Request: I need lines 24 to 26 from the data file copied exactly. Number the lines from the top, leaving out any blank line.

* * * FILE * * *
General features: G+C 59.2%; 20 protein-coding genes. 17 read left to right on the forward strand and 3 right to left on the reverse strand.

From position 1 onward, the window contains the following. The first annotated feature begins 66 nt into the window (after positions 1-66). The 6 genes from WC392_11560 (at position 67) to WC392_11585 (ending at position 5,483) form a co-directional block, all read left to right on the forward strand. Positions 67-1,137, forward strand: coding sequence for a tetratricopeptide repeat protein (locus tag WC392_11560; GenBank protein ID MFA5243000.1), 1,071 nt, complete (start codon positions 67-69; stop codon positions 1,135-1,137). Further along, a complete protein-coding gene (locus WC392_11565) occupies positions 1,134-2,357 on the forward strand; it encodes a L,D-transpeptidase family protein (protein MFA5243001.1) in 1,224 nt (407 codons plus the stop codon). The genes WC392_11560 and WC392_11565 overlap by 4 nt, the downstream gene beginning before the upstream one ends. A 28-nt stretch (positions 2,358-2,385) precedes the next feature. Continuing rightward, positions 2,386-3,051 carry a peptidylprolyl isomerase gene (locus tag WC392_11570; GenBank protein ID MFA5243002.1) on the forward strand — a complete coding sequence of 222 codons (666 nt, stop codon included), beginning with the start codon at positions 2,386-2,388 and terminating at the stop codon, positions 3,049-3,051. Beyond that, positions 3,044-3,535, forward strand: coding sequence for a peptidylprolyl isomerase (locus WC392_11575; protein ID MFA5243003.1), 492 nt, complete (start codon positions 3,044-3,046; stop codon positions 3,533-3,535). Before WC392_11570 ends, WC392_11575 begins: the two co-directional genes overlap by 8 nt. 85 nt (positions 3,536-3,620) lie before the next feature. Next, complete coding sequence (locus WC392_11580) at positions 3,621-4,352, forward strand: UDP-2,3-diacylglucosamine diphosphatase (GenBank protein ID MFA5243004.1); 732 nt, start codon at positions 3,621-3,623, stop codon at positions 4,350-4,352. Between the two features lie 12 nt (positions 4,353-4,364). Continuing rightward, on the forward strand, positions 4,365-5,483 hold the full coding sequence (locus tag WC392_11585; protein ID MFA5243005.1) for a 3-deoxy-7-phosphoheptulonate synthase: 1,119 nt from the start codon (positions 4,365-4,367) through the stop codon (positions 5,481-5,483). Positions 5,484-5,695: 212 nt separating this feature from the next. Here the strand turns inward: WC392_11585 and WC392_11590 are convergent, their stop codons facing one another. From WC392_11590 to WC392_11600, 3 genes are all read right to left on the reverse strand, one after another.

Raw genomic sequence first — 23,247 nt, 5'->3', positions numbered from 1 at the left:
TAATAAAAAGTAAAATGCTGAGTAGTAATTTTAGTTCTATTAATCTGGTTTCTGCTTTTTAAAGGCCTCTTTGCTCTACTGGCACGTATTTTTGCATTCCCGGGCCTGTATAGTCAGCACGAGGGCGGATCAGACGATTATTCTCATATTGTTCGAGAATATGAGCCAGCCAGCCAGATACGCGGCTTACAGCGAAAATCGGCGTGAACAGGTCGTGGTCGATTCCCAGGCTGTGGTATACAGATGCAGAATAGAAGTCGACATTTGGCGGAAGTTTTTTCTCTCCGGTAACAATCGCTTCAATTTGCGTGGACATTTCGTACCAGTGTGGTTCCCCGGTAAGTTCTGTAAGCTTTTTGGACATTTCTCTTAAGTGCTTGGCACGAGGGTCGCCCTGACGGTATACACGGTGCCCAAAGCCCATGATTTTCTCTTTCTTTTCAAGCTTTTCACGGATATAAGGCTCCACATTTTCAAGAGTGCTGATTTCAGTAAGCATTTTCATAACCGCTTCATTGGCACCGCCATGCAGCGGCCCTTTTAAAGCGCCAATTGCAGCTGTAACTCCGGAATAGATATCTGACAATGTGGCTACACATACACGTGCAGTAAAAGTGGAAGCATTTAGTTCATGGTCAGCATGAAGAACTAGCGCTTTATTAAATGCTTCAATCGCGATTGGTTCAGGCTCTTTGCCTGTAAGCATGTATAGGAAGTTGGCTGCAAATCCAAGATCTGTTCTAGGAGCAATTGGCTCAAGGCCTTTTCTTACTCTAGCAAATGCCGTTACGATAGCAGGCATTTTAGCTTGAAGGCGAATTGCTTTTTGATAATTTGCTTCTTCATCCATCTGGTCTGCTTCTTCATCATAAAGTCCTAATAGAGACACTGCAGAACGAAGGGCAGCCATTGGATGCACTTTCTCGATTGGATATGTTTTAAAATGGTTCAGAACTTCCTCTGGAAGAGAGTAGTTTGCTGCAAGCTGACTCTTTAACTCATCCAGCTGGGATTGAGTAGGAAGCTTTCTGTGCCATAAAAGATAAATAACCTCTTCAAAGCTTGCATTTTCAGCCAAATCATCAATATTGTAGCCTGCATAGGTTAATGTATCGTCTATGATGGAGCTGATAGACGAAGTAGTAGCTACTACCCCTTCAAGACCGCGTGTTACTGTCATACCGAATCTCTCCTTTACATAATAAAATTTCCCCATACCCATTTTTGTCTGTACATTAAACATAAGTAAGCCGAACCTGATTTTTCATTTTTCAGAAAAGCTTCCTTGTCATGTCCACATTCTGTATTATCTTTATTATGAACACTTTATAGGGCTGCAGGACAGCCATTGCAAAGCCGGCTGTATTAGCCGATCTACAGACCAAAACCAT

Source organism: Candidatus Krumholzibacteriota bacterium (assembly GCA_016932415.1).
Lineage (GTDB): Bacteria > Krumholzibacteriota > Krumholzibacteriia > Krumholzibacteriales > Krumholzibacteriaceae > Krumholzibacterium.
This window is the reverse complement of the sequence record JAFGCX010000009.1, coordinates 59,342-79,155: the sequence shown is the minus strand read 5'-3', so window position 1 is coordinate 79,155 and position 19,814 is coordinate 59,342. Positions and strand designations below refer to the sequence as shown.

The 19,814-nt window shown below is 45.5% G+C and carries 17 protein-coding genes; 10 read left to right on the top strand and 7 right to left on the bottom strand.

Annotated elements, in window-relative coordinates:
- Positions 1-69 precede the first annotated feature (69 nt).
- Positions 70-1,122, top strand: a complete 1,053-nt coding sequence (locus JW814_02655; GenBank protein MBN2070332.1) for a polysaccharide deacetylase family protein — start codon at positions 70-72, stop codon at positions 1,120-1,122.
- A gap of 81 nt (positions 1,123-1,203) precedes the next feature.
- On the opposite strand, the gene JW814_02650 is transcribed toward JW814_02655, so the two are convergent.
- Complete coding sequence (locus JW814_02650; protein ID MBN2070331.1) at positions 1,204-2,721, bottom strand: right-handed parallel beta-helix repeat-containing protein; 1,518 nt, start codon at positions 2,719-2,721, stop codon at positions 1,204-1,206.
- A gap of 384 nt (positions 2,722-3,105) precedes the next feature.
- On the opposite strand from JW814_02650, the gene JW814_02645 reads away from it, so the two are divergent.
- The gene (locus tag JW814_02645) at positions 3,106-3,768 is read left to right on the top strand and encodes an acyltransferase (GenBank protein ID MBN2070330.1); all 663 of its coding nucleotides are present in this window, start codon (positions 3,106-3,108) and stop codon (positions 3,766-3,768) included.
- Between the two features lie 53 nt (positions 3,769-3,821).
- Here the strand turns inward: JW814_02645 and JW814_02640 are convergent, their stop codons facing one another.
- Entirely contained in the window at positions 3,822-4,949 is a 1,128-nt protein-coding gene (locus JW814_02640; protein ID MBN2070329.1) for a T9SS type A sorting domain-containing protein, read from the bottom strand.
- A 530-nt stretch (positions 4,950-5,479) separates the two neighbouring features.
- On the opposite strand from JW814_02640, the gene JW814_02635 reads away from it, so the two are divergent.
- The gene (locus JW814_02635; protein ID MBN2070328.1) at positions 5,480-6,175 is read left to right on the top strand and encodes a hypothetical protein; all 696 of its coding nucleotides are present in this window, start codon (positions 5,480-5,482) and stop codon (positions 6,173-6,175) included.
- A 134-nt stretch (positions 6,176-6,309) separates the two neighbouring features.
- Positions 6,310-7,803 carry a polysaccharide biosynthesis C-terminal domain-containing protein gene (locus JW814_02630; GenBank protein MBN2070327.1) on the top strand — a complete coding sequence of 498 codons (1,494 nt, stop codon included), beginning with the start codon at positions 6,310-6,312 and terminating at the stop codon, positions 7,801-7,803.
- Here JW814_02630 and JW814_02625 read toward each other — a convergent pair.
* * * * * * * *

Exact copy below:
- A 134-nt stretch (positions 6,176-6,309) separates the two neighbouring features.
- Positions 6,310-7,803 carry a polysaccharide biosynthesis C-terminal domain-containing protein gene (locus JW814_02630; GenBank protein MBN2070327.1) on the top strand — a complete coding sequence of 498 codons (1,494 nt, stop codon included), beginning with the start codon at positions 6,310-6,312 and terminating at the stop codon, positions 7,801-7,803.
- Here JW814_02630 and JW814_02625 read toward each other — a convergent pair.